One more example of how the collaborative process often produces a better result is in the dialogue of a film. Below is a famous scene from The Empire Strikes Back:
This iconic moment is even more remarkable because Harrison Ford’s line in the script was “I love you too.” Ford intuitively understood that Han Solo would never have responded to Leah quite so conventionally. He insisted that the line should be “I know.” Ford’s suggestion was such a collaborative improvement that the crew never filmed the scene with the original line.
Collaboration and Leadership
My natural bend is to have a big tent mentality towards leadership. I like to incorporate the thoughts and voices of others. But over the years, as I have held various leadership positions, I have struggled with the balance of knowing when to make decisions and when to encourage collaboration and dialogue.
I have learned that enabling collaboration requires humility. It starts with creating an environment where the conversation is not guided by title and role but by the merit of ideas. Leaders may have the authority, but collaboration involves a conscious choice to bring others into the decision-making process. As others share their perspectives, leaders must then ask, “How do I turn these voices into a decision?” Leaders have the authority to make the final decision; they also have the responsibility to make sure other people’s voices help inform the decision-making process.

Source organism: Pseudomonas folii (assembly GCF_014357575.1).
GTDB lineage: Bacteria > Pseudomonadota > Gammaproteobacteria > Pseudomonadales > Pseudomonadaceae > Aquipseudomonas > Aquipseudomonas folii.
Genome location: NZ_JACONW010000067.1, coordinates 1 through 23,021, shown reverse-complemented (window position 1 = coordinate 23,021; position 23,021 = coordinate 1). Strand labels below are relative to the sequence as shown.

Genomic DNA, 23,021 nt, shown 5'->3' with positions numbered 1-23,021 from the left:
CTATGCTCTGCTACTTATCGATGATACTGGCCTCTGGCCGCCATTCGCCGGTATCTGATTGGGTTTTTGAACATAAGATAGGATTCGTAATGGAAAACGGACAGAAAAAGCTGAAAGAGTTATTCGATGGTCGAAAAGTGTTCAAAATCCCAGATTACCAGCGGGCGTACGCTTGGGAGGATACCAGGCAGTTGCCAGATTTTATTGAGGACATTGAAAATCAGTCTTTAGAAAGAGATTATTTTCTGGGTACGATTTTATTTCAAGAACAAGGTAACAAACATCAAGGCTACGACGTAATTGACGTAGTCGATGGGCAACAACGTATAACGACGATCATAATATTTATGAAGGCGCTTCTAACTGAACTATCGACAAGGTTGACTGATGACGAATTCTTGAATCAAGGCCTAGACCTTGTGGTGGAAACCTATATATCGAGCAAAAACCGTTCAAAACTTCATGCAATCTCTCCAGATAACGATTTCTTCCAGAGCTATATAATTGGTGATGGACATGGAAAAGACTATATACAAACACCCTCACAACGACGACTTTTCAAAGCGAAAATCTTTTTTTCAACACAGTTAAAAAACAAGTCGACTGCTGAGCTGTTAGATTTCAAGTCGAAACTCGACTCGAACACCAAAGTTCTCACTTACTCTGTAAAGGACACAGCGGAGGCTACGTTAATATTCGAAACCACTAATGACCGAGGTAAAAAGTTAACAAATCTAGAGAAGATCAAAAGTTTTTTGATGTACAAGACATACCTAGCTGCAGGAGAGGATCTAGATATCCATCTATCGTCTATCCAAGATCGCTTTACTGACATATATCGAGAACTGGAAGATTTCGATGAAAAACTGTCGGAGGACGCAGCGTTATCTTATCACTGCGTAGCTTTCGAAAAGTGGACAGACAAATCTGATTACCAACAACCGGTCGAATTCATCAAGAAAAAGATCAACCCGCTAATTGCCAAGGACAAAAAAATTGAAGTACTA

It is important to note that there will be instances when collaboration does not result in a consensus opinion. Input from more people can lead to better decisions, yet more voices can also result in conflicting thoughts and ideas. Though challenging at times, the lack of consensus may produce additional clarity for the leader. Ultimately, a leader’s responsibility is to create a collaborative environment and then chart a course weighing all the feedback if the group cannot reach a consensus.
Collaboration benefits leaders in several key ways:
- The collaborative process can “stress test” proposed decisions to see if they hold up while also sparking creativity and new ideas.
- It gives the leader credibility when they value the entire team’s perspective. Because they have shaped a decision, teammates will have more buy-in to the path forward.
- Even when a leader enters a discussion with a strong opinion, it can be helpful to bring the idea or proposed decision in front of a group for feedback and peer review.
Steve Jobs: Champion of Collaboration
In many cases, the best collaborations are serendipitous and unplanned. No one understood this better than the late Apple founder and CEO Steve Jobs, and he placed a high value on collaboration.
Jobs serve as CEO of Pixar through its early years of growth and becoming a public company. Though Jobs wasn’t involved in making Pixar films, he took responsibility for designing the Pixar Headquarters building. Jobs intentionally designed the building to mirror the left and right sides of the brain: creative offices on the right side and technical offices on the left. Jobs insisted on a central atrium in the middle of the 218,000 sq. ft. building.